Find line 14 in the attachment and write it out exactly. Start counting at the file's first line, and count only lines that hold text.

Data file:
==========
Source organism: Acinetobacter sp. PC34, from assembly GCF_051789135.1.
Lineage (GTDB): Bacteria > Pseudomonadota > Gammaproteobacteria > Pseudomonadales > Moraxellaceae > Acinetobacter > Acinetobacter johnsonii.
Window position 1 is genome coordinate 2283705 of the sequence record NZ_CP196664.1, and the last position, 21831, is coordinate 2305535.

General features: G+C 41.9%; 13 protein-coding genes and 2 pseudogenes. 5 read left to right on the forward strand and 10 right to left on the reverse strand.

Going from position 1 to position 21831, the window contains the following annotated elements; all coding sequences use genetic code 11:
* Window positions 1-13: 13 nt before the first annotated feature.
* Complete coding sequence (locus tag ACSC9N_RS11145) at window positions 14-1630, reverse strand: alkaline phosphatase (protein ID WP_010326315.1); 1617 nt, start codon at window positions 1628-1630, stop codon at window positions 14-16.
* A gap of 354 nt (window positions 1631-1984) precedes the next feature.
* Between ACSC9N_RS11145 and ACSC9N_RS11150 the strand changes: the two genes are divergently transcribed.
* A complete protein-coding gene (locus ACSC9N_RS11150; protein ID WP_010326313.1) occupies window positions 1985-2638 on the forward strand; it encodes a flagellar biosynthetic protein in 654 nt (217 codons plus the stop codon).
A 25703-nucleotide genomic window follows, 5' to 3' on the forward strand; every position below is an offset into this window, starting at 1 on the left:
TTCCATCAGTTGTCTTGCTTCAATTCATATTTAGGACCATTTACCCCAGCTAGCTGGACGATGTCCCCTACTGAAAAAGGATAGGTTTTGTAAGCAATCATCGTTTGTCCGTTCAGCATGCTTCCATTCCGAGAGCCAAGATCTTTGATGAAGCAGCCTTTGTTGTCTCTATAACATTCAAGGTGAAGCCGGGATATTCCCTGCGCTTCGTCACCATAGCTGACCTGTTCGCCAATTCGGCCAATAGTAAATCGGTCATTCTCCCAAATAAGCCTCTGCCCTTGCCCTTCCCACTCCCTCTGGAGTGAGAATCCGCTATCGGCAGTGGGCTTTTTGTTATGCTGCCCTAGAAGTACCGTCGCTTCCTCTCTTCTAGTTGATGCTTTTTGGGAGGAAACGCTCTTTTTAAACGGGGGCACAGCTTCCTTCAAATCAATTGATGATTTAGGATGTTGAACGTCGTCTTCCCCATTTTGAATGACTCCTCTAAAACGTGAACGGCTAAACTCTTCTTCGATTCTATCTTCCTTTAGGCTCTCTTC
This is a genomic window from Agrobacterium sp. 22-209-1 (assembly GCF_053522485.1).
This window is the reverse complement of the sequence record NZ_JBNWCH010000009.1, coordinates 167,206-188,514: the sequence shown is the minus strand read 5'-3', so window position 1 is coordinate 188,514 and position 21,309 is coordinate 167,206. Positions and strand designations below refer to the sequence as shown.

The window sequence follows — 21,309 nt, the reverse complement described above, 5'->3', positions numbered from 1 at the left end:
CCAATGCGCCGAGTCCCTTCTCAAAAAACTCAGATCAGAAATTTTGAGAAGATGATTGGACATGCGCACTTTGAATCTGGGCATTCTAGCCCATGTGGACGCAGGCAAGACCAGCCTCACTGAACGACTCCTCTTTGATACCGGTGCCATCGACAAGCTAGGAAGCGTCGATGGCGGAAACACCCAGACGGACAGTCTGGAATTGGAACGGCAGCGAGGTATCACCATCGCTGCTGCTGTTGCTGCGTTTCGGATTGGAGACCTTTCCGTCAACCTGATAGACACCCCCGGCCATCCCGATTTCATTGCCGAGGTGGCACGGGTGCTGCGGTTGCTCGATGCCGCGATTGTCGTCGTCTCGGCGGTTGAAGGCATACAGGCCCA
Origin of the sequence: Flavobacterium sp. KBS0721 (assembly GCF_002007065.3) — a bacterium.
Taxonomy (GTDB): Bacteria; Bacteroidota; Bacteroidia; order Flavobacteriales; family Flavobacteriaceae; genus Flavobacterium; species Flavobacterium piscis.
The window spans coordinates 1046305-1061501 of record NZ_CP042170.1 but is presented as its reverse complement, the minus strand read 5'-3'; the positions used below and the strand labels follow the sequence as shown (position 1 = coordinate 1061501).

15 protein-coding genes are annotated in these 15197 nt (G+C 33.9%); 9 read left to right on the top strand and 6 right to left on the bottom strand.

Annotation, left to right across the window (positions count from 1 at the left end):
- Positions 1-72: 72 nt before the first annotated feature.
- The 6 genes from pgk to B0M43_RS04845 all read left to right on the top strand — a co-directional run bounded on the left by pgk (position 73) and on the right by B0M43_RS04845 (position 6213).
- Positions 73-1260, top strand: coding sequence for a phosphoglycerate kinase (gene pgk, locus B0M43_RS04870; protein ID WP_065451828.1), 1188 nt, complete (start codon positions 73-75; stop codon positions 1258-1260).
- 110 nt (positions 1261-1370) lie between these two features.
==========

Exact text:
This window is the reverse complement of the sequence record NZ_JBNWCH010000009.1, coordinates 167,206-188,514: the sequence shown is the minus strand read 5'-3', so window position 1 is coordinate 188,514 and position 21,309 is coordinate 167,206. Positions and strand designations below refer to the sequence as shown.